The expression poser un lapin is used very often in French, but what is the problem with rabbits?
In fact, with this peculiar phrase, the French-speakers refer to standing someone up. But what is the origin of this expression?
Using the book, already mentioned in another post 1000 expressions préférées des français . Planelles (2014), we will see that this expression has a somewhat tricky past.
At the end of the 19th century, people used to refer to not repaying a woman’s favours. It comes to bring together two terms belonging to slang: poser and lapin.
According to Alfred Delvau’s dictionary from the end of the 19th century, faire poser would refer to making a person wait, already in the past.
However, a few years later, Lorédan Larchey published a supplement to his slang dictionary that included rabbits in the expression.
But, what is the problem with rabbits?
It seems that, at that time, there was a game at the fairs in which rabbits appeared on a rotating display stand. A priori they seemed easy to win but, as in all fairs, it was almost impossible to hit a target.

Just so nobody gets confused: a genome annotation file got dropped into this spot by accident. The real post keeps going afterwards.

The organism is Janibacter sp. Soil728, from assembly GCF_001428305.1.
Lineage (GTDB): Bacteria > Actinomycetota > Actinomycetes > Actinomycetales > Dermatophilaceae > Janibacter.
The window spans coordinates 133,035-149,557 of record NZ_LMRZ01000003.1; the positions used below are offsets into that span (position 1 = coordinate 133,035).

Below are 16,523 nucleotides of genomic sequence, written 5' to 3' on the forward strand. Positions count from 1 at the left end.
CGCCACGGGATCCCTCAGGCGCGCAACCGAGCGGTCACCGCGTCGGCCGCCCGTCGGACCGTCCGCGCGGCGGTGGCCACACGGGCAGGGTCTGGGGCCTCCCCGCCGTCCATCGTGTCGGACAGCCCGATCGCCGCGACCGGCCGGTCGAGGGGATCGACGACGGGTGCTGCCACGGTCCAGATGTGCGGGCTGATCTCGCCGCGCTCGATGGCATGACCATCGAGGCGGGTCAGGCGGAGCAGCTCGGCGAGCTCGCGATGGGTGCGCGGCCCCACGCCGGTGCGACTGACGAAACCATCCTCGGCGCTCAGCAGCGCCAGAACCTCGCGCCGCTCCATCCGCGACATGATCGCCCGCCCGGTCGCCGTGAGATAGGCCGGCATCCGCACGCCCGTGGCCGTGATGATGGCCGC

Therefore, the one who “put a rabbit” was the man who made the woman he had enjoyed with wait for payment. In fact, and because of this, today, women who offer their services usually ask for payment in advance.
Nowadays, poser un lapin means waiting for someone who does not arrive (Il m’a posé un lapin) or does not intend to arrive (Je vais lui poser un lapin).
How can we translate this expression?
- FR: Poser un lapin.
- ES: Dejar plantado, dar plantón.
- EN: To stand someone up.
- JP: To stand someone up: 人をすっぽかす (hito wo suppokasu). To stand someone up on date 約束をすっぽかす (yakusoku wo suppokasu).
So, we can say that in poser un lapin that there is no problem with poor rabbits and the one who stands you up is a…. forgetful person?